» And, you will do this by paying attention to the fundamental requirement of
the Golden Rule: How you want to be
treated should be the test of how you
The square in Freemasonry is an emblem
of morality, and we are asked to apply it to
how we act with others. It is important to
note that in this context the square is not
being applied to us as individuals. It is
instead applied to our actions as Masons.
We are asked to consider, “How does my
treatment of others ‘square up’ with what
is to follow?” The square is not so much a
tool of moral judgment as it is a means by
which we must check the validity of our
own actions as they pertain to others.
A Mason uses the square to check to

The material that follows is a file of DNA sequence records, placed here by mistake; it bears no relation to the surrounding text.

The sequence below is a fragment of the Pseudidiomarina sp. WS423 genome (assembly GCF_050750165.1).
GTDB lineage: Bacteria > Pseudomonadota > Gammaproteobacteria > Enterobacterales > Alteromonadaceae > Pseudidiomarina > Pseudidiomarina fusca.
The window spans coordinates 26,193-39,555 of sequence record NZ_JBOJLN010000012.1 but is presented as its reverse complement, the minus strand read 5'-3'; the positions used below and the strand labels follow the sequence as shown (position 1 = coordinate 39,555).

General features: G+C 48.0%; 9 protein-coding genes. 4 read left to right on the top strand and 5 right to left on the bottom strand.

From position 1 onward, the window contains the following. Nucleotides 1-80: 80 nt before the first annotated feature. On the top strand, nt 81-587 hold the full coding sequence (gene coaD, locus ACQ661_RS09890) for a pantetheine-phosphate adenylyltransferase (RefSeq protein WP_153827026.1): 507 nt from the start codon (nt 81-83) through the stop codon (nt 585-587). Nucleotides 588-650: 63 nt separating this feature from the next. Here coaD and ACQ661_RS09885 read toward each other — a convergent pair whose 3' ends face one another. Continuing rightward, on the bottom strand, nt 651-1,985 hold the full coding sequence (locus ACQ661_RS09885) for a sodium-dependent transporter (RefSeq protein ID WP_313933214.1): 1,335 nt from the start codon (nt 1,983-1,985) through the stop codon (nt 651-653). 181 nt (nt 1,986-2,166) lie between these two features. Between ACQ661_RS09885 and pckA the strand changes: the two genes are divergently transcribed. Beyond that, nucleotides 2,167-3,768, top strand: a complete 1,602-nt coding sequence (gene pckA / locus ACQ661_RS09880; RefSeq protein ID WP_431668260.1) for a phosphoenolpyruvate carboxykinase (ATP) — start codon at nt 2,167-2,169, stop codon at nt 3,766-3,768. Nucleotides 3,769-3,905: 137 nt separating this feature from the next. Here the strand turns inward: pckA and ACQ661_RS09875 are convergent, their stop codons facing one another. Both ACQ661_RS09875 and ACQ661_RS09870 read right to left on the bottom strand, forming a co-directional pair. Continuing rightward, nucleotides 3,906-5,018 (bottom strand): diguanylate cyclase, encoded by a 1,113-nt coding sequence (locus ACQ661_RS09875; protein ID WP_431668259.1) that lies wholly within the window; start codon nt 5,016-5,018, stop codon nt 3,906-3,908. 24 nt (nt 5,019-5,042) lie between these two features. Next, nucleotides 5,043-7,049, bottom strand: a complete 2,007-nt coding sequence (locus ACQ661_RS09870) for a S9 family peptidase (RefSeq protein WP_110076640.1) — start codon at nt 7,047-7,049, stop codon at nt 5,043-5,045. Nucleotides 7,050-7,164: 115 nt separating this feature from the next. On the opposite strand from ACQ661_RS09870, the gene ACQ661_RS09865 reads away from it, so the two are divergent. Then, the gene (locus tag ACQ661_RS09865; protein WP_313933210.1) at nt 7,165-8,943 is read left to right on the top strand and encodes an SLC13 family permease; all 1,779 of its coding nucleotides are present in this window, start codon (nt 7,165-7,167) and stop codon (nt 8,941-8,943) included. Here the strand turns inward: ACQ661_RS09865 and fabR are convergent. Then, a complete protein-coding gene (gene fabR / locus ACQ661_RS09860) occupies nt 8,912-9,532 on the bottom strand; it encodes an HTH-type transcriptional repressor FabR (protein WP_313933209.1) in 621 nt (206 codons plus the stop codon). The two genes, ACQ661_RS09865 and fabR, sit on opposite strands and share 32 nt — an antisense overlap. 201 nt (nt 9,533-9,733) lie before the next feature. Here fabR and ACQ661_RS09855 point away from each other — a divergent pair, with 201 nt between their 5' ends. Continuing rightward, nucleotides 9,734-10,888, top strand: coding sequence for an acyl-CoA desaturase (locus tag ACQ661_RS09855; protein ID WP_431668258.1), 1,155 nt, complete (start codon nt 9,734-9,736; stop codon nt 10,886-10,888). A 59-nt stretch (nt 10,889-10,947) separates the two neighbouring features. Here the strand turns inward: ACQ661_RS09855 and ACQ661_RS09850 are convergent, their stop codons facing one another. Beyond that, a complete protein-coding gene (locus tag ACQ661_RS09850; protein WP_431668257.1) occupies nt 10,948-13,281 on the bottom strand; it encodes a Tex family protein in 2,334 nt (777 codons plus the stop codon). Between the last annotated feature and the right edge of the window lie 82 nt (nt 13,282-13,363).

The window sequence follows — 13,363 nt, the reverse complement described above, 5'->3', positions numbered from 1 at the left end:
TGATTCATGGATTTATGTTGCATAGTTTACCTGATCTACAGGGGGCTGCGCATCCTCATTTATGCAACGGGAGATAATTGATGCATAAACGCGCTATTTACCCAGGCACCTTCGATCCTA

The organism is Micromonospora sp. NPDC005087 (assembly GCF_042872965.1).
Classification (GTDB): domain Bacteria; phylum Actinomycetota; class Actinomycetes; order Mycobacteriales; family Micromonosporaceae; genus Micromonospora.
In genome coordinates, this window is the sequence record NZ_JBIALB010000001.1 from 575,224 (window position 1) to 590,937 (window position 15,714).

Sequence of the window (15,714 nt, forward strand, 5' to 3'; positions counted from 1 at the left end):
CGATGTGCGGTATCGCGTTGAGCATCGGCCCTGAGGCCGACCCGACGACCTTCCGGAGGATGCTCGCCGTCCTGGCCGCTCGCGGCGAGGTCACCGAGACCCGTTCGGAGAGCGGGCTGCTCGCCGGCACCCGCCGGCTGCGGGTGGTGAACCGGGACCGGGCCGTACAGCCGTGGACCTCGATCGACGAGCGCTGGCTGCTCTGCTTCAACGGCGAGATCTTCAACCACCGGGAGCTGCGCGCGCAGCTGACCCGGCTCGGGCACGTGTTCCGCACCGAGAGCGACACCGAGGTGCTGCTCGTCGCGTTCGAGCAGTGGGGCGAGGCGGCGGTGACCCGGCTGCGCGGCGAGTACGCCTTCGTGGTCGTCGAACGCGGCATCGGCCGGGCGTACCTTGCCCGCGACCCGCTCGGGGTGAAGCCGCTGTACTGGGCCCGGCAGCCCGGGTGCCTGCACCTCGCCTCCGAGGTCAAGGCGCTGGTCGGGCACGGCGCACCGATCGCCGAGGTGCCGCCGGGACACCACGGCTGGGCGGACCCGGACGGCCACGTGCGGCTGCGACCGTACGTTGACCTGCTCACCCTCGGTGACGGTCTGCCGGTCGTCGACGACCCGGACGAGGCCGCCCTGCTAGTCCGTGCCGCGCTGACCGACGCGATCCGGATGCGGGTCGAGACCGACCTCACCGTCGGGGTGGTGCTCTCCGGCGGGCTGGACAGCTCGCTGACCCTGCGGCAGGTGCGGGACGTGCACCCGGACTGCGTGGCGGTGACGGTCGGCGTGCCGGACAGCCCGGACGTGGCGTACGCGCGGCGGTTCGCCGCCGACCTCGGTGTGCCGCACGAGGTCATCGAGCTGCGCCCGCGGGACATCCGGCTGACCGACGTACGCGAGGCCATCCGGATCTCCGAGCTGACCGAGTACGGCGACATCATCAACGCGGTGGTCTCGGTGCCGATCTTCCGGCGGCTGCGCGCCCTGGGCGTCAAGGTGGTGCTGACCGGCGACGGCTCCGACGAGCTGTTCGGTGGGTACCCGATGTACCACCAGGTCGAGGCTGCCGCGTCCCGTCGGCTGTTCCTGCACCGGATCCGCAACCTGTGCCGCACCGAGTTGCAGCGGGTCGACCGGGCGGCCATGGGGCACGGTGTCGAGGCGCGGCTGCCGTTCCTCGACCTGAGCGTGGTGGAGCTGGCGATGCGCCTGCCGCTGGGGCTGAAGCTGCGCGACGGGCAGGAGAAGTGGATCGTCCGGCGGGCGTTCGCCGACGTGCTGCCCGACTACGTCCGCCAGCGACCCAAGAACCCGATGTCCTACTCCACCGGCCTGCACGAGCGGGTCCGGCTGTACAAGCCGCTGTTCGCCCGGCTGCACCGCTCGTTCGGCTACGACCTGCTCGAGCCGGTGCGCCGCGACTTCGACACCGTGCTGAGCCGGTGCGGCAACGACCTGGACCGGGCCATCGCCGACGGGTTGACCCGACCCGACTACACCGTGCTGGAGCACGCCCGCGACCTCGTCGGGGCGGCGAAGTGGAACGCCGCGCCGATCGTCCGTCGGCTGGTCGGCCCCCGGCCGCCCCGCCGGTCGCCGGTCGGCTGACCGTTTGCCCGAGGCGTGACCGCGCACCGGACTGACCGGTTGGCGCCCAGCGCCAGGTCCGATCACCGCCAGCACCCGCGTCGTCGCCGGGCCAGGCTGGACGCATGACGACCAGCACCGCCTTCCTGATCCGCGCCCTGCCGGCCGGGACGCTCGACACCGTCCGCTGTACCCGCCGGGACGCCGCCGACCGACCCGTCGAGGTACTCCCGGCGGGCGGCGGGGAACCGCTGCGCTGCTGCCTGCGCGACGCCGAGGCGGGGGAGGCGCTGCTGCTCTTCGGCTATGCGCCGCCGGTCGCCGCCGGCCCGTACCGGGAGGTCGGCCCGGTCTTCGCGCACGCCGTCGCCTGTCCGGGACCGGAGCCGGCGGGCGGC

see if he is really rendering his neighbor
“every kind office” that he can supply. He
uses it to determine if he is really interested in relieving the distresses of his
neighbor. He uses it to consider if he is
really doing anything substantial to soothe
his neighbor’s afflictions.
Actions have consequences, and none
more than in Freemasonry. The validity
of what I do as a Mason is not tested so
much by my intentions, as by the results.
If I intend to act justly and mercifully, but
then don’t, I am not meeting the test of the
Mason’s square. If I plan to help out a neighbor, but never get around to it, it doesn’t
meet the test of the Mason’s square. Our
intentions must result in action, and that is
what we are telling the Entered Apprentice:
We will measure your understanding of
Freemasonry by the results of what you do
as a Mason – not what you say that you will do as a Mason.
Doing for others and giving to others is a fundamental
Masonic principle. But doing for others and giving to others in a
way that results in something positive is a much more important